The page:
31 March, 2020 -A few weeks ago I ruffled some feathers. Shocking, I know. I had just been kicked off a mounting in Colorado and made my way through a crowded airport to my home and during that trip, a lot of people seemed afraid. Back then I said everyone now has AIDS. I think we now have something worse – we have isolation and fear.
This new normal is hauntingly familiar. When I started coming out in 1993 and 1994 I joined a community that held the scars from wondering not IF we would get HIV, but WHEN. Our collective psyche was wired for expecting infection. Messaging from the media indicated that we were in the crosshairs. Sound familiar? We wondered collectively out loud: would our next encounter be the point at which were became infected? We had to measure our desire to have an “encounter” against the knowledge that the next “encounter” meant that I was willing to take a risk to inherit all the people the other person had “encountered” with. It was daunting. Safe became “safer” and everyone had to negotiate what level of risk they wanted to take. A word of caution – we know what it takes to stay safe from viruses. The queer community nearly tore itself apart figuring this out and debating what level of risk, exposure or intimate encounters was appropriate. Worse still, those that did become infected were often shame-blamed, ostracized and made to feel unwelcome in any encounter – regardless of the known steps that could be taken to remain safe. We had our scarlet letter.
Do we shake hands any more? When do we hug again? Can we gather for special events and join for family reunions? I’m looking beyond this wave, this outbreak. What comes next? Lucky for those of us in the HIV aware community, transmission and spread was through a finite, intimate and specific set of conditions. In viral terms, this one was hard to catch. We had to go WAY beyond a sneeze to share HIV. We learned a hell of a lot in the process. The hook-up app-driven single community still knows these lessons and these precautions. Hand sanitizer is the new condom. In our global community of hand greeting, concert going, transit taking, group gathering, we are going to have to figure out what risk is appropriate.
What comes next? I have no idea, but some suggestions from what I learned in the 90’s.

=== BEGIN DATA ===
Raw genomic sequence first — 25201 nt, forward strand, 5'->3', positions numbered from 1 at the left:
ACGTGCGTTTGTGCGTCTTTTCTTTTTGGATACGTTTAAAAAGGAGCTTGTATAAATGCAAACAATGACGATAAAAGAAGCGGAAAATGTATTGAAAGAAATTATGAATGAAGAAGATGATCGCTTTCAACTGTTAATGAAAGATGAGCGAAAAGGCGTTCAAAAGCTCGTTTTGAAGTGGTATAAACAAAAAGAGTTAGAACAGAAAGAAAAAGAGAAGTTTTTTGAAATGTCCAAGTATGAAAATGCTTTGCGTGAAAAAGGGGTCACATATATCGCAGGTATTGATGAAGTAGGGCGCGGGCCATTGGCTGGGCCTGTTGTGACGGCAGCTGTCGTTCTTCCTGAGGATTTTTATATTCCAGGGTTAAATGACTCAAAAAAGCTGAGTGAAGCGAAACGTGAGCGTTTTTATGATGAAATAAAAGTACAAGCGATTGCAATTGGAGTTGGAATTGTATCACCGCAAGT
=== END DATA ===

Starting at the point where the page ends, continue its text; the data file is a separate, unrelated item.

- Don’t panic. Wash your hands and do what is comfortable for you, on your terms.
- Get the facts and after social distancing, be socially responsible. This means stay home if you feel off and disclose your health status if you don’t feel great, empowering others to have the ability to make informed decisions.
- Know that there are folks in the community at higher risk, so do what you can to protect them by owning your own responsibility.
- Let facts prevail.
- That last one is good enough to stand on its own, but let’s let facts about viruses prevail, facts about cleaning be our guide and truth about infection be spread by the experts.
- Thank your local health care provider.
- Take a collective deep breath and know that a community survives better than an individual alone.
- It is OK to be happy and important to be joyful. Seek opportunities to do so and let your guard down when you are ready.
- Social accountability- this one is tough. During the AIDS holocaust, we had to not only be socially accountable, we also had to hold our friends accountable to potentially destructive behaviors. Doing this with love always worked better than shame, blame or punishment.
Am I still talking about the gay community in the late 80’s and 90’s? Sure, maybe? The HIV – AIDS community grew beyond these challenges and because of those lessons learned we help lead a revolution on patient advocacy, self care and mental health wellness among our peers. I have no idea what come next after phase 1 of this Covid-Coronavirus craziness, but I know for sure if we apply lessons learned we will all be a lot better off.
Lastly, cover your cough, listen to your body if you don’t feel well, disclose your known status and wash your hands.